So here is the much more positive list of what I did to ameliorate some problems. Hopefully I will read this when I’m crushed under spring semester’s cruel fist.
How to Stop Being Burnt Out and Start Being Happy:
1) Cut Some Obligations: For me this was a big choice. I knew I was juggling too many things. But the only thing that I could feasibly cut out was my job. And being a student who receives little to no financial aid, a job is a big deal.
I’ve been officially unemployed for about two weeks now and my mood has improved tenfold. I get a little upset when I think about putting gas in my car. I know I can’t go without a job forever. But right now was not the time.
I actually get homework done now. I’ve remembered how much I genuinely like to learn. And that’s great.
2) Stop Comparing Yourself to Others: A big part of the reason I was bummed about my grades was because I was seeing my classmates as competitors, instead of partners in this crazy journey.
It was hard to be in a graduate class around students who have been in school much longer than I have. I had to keep reminding myself that I didn’t have to be at that level yet. I’m 20 years old. I’ve got a lot to learn and it’s just awesome that I get to be in this environment with these brilliant people that can teach me so much about history and adulthood.
And as for my undergraduate classes? Simply by talking to my peers I’ve learned that I’m not the only one struggling. Other students are making the same grades as me. I’m not a failure. I’m just normal. And I like that.
3) Plan Homework Around Social Time: Okay this one sounds bad, but let me explain. For example, this Sunday I know that I have an all-day event for Off the Lake, a retreat that I look forward to all year. So Saturday I’m going to get up on time, get my books together, and get to the library. I have a lot due next week, but I do not deserve to miss this event because of school.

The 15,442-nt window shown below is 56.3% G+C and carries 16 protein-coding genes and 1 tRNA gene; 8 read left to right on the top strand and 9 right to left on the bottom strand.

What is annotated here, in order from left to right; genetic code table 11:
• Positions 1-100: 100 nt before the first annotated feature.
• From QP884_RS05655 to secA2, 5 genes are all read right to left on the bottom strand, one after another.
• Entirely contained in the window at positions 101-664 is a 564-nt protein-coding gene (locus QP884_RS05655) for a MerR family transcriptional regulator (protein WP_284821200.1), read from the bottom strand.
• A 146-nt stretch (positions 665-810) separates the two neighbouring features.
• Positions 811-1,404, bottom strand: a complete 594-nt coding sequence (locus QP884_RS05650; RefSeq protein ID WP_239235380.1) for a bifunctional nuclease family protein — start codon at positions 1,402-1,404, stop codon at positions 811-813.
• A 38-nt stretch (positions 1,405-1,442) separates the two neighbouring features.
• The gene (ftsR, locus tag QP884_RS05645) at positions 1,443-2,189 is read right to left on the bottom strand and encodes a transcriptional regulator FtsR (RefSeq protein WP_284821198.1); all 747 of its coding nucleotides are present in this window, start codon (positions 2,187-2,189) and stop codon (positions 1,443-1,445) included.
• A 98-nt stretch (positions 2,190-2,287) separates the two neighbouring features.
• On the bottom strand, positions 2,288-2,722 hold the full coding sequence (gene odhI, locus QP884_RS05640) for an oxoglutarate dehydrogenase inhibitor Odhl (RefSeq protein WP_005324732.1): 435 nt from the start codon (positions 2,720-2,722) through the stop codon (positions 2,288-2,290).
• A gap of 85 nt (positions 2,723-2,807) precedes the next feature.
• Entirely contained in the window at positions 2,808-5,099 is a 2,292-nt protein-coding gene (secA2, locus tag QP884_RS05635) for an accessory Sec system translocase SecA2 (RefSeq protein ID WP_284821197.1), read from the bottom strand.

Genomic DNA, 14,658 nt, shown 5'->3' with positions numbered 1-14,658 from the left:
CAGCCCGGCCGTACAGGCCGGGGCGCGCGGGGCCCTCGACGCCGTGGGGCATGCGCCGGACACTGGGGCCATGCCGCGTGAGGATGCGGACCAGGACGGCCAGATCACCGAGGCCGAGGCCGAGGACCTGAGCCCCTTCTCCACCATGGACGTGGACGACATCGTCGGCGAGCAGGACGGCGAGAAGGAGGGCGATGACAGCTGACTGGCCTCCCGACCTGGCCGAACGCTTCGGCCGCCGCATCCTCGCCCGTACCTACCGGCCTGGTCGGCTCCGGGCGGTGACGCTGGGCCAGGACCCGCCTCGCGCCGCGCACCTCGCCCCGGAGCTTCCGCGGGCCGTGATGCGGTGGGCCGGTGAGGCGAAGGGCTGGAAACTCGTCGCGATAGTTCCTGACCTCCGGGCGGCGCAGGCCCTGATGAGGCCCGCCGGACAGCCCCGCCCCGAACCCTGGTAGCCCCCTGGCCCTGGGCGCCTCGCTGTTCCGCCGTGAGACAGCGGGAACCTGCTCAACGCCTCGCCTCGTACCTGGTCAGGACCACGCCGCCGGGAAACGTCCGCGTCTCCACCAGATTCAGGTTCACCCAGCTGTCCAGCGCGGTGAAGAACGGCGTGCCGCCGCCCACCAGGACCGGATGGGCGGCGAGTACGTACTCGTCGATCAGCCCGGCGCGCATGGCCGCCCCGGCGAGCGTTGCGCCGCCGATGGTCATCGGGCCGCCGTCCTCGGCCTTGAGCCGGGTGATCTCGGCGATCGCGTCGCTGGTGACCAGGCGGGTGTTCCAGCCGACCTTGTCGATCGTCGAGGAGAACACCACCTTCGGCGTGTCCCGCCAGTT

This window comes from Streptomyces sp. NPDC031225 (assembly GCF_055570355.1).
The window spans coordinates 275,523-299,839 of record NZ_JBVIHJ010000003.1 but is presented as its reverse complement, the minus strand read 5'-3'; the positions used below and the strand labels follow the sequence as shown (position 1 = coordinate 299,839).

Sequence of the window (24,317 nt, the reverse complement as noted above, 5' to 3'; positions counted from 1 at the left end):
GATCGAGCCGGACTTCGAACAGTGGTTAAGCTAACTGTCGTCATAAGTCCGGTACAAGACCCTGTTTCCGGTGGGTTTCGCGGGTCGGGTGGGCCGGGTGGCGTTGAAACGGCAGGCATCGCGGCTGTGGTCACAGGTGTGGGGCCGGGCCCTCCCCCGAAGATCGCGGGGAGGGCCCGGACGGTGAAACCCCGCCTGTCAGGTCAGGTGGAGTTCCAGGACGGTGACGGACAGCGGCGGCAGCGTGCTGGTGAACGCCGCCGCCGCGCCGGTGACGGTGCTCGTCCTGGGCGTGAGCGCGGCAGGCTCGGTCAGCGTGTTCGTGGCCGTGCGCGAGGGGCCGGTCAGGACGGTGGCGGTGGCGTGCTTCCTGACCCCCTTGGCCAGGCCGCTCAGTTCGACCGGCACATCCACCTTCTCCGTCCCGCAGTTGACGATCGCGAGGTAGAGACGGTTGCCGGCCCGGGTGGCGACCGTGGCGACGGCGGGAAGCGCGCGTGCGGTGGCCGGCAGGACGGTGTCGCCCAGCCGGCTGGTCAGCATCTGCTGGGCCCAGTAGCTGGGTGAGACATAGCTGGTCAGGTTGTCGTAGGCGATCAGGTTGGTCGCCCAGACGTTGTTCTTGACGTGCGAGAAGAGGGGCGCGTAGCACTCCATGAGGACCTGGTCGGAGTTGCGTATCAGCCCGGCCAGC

Sometimes this also means working ahead. Sure my paper isn’t due until next Monday but that doesn’t mean I can’t finish writing on Wednesday. Using valuable weekday time means getting to have my weekends free and reclaiming my social life and with it my sanity.
4) Realize Everyone Has Problems: When you’re going through a tough time it’s really easy to drown in self-pity. This was me a few weeks ago. But every time I start to feel bad for myself I like to just remember that I’m not the only one. Opening up to other people can be the greatest thing.
I’ve also realized that talking to other people can make me realize how insignificant (and how easy to conquer) some of my stresses are. A few weeks ago my roommate and I were discussing the multiple broken appliances in our house and our lovely friend the bat and we ended up dissolving into laughter. Instead of making our problems something to laugh about in the future we took the initiative and we’re laughing about it now.
If I’ve learned anything over the past few years it’s that college (and adulthood really) never stops being hard. But that’s no reason to give up.